Low Cardinality != Bitmap Index
What I found were hundreds of thousands of db file sequential read wait events to insert a single row. I checked out the data dictionary for any supporting indexes and found 10 indexes on the table, 4 of which were bitmap indexes. Fortunately, this was a 10g database, so the object number associated with the sequential reads were easily plucked using a simple AWK script.
wait #22: nam='db file sequential read' ela= 377 file#=17 block#=20988904 blocks=1 obj#=725386 tim=2691112678912
I found that nearly 99.99% of these wait events were owed to this object, a bitmap index.This application is not your standard OLTP as the underlying table gets loaded with thousands of rows each day with SINGLE ROW inserts. The dreaded concurrency and deadlocking did not come into play, well, because the load process is single threaded. However, all queries against this table need to perform very quickly. So, in that sense it has an OLTP face. Here is the rub. First, I asked if these indexes (in particular the bitmap indexes) could be dropped prior to their "load" and recreated after. The answer I received was essentially, "no, that is the way the application works." I then asked them to tell me why this index was a bitmap index. The developer stated the rationale was the fact that the data was uniformly distributed over 6 distinct values. I suppose that seems reasonable. I then asked the developer if this column was used in join conditions for other queries. The answer was a resounding NO.
Not to my surprise the index built as a standard b*tree index was just as efficient and lacked the horrific index maintenance overhead associated with SINGLE ROW inserts. The only reason the index was defined as a bitmap index was its cardinality and nothing more. I had them drop the index. The load that was taking 20+ hours to complete finished in under a minute. The lesson here is: Know your data, know your code and then evaluate the use of bitmap indexes to support your table access. The simple fact of low cardinality does not alone justify the use of a bitmap index. As a matter of fact, this bitmap index was so chubby that after it was re-created post load, it had been reduced in size by 99%. I suppose that is another point: Bitmap indexes aren't necessarily space savers either if used in an improper context.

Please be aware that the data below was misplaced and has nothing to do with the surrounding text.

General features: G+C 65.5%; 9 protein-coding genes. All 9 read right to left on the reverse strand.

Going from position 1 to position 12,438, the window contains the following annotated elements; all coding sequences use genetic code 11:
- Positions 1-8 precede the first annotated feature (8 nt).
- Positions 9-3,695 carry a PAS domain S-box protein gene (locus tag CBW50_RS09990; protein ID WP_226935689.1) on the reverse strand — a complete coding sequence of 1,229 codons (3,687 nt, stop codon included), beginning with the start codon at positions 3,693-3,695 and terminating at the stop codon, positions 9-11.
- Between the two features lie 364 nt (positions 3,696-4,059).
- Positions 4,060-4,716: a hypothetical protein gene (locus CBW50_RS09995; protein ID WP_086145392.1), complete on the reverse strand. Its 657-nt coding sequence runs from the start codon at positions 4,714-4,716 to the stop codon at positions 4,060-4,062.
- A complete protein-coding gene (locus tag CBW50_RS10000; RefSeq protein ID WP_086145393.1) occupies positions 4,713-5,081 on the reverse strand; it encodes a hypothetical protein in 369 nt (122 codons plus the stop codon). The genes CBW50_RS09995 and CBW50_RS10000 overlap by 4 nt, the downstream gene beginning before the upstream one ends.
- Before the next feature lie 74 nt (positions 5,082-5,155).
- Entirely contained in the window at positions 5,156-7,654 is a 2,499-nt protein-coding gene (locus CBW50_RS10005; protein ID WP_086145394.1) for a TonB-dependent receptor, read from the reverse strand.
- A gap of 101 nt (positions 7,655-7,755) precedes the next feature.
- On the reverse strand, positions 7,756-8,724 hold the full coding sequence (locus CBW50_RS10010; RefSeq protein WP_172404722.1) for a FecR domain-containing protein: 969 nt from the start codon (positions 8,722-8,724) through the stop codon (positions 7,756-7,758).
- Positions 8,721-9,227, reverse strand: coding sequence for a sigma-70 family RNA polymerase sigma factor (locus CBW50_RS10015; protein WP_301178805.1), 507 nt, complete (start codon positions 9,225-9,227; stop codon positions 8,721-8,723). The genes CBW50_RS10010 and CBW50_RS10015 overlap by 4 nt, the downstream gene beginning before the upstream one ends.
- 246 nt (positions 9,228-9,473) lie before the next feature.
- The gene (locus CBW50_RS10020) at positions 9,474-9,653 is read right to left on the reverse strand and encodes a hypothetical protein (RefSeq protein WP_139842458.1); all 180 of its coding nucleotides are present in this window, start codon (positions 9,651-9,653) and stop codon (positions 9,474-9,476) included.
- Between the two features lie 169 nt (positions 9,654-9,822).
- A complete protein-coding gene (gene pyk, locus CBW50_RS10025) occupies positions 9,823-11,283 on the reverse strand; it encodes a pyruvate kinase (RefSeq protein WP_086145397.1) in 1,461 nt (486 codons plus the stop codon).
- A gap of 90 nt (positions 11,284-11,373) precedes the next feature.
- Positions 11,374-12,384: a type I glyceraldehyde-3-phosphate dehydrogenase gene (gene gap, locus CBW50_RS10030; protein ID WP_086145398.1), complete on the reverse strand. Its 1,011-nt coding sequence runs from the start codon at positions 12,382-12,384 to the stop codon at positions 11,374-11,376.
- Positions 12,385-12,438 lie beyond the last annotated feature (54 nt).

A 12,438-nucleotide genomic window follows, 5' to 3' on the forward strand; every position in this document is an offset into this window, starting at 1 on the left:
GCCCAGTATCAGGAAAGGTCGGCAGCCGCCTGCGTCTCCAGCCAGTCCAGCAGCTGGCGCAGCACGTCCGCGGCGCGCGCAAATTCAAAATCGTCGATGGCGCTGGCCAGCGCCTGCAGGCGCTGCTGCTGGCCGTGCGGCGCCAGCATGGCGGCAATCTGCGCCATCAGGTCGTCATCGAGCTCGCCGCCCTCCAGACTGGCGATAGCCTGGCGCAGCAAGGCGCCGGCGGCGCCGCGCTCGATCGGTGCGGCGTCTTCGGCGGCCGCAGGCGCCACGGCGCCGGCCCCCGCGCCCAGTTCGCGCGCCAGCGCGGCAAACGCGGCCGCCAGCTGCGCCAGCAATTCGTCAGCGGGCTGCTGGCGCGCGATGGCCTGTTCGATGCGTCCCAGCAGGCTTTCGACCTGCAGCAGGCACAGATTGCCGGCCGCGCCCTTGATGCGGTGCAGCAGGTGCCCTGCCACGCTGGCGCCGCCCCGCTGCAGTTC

BTW, the hundreds of thousands of blocks reads were not what you might have thought: locks against rows with the same bitmap as the inserted value for the bitmap column. Oracle was ranging over the index nonsensically looking for the proper place to dump the row. As the hundreds of thousands of sequential reads rolled by not a single TM lock was obtained and ZERO db block changes had accumulated. It was only when the row finally inserted that a few blocks changes showed up. This is just another example of a peculiarity with bitmap indexes that can crop up if used unlawfully.